ChatGPT: Why the Hype and How Does It Affect Speech Technology?
Given the amount of attention paid to ChatGPT, the AI chatbot that’s been wowing the internet over the past few months, it feels as though humanity just discovered the wheel. OpenAI, ChatGPT’s founder, was set up as a nonprofit independent AI research lab in 2015 to promote and develop “friendly” AI in a way that “benefits humanity as a whole.” Elon Musk, Peter Thiel, and other tech figures pledged $1 billion toward its goals.
In early 2019, OpenAI’s leaders said that $1 billion wouldn’t be enough to compete with the well-resourced AI labs at companies such as Alphabet and Meta, so they created a new investment vehicle, called OpenAI LP. It is now a capped for-profit company (with investors limited to a maximum return of 100 times their investment), and it took a $1 billion investment from Microsoft. (At press time, rumors suggested that Microsoft was near an announcement of another $10 billion investment.)
In May 2020, OpenAI introduced GPT-3, “an autoregressive language model that uses deep learning to produce human-like text.” On Sept. 22, 2020, Microsoft announced that it had licensed exclusive use of GPT-3; others can still use the public API to receive output, but only Microsoft has access to GPT-3’s underlying model. Currently GPT-3 is one of the largest language models; OpenAI reports that the model has 175 billion parameters, or variables that the model uses to make predictions.
On Nov. 30, 2022, OpenAI released a public beta of the chatbot ChatGPT, and the hype ensued. More than 1 million accounts were created in less than a week, and off they went to ask ChatGPT about, well, everything: to make observations about what type of pizza is best, to write standup comedy, to compose poetry and piano sonatas, and on and on.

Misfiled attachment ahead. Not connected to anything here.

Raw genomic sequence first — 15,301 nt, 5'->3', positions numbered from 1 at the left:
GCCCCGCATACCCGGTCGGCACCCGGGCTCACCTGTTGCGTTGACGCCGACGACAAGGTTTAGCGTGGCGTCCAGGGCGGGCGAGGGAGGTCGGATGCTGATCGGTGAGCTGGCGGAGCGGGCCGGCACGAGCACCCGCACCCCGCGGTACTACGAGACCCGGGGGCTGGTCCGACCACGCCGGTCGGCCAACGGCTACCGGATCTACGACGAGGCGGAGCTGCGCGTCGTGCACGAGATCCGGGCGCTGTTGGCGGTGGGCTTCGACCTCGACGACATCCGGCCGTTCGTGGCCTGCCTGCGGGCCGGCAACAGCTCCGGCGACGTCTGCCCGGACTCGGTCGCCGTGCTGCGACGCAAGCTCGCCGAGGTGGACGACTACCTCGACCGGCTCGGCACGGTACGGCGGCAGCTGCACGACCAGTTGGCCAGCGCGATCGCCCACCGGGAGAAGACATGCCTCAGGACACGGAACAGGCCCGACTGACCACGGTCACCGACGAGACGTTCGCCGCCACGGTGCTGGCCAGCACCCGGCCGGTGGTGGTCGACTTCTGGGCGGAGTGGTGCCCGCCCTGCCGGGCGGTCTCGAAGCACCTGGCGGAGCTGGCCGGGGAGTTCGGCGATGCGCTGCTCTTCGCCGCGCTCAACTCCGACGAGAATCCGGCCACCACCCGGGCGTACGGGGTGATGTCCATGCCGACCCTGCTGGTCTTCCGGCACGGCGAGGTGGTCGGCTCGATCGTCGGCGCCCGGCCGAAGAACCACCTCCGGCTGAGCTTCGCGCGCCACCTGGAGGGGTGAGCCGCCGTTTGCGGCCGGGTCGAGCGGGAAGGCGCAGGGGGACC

Entertainment aside, soon, perhaps, this technology could pair with speech tech for a range of business uses.
The 1 million-plus users’ inputs and feedback are further training the language model. And OpenAI isn’t alone; it has competition from several smaller and less funded companies that appear to be moving toward more focused language models by industry or application. In the general space where OpenAI’s ChatGPT is offered, well-funded companies like DeepMind, a subsidiary of Alphabet/Google, and Meta’s OPT are applying tremendous resources to keep up with or surpass OpenAI and its Microsoft funding.
Adding more training data to a language model can unexpectedly result in unplanned abilities, known as emergent abilities. The recently published research paper “Emergent Abilities of Large Language Models” states, “Although there are dozens of examples of emergent abilities, there are currently few compelling explanations for why such abilities emerge in the way they do.” And more confounding is that some large language models have emergent abilities, while others, such as GPT-3, do not—much like human siblings where one is a math prodigy and the other is a language genius.
OpenAI has discussed some of the capabilities and characteristics of GPT-4, which will be released sometime this year. OpenAI says the model will not be much larger than GPT-3, but it will be optimized, and the model will be denser. Density means that all parameters will be used to process any given input, which is comparable to asking Albert Einstein what color the sky is on a sunny day.
All these large language models require massive computing resources, but Google researchers have released a research paper proposing “confident adaptive language modeling” (CALM), which dynamically allocates resources depending on the complexity of individual parts of a task, using an algorithm to predict whether something needs full or partial resources. “Color of the sky? We don’t need Einstein; let’s ask that 10-year-old.” So the largest shortcoming of LLMs may soon be overcome.
As discussed here in September 2022, “New Omnichannel Offerings Share the Power of NLU,” the merging of text/chat with voice natural language models is well under way, and that is where ChatGPT and its competitors intersect with speech technology.
Currently these chatbot LLMs use text as input. But with a capable speech-to-text input on the front end and a text-to-speech engine on the back end, such a chatbot becomes a powerful speech-enabled voice assistant or a miraculous humanlike interactive voice response. These are the underpinnings of the “conversational cloud,” where using speech when appropriate and text when it’s not results in the same outcomes and becomes second nature to virtually everyone.
It seems that the confluence of the cloud, language models, and the desire to make them provide real value has speech technology moving near the speed of sound. x
Kevin Brown is a customer experience architect at Cognizant with more than 25 years of experience designing and delivering speech-enabled solutions. He can be reached at email@example.com.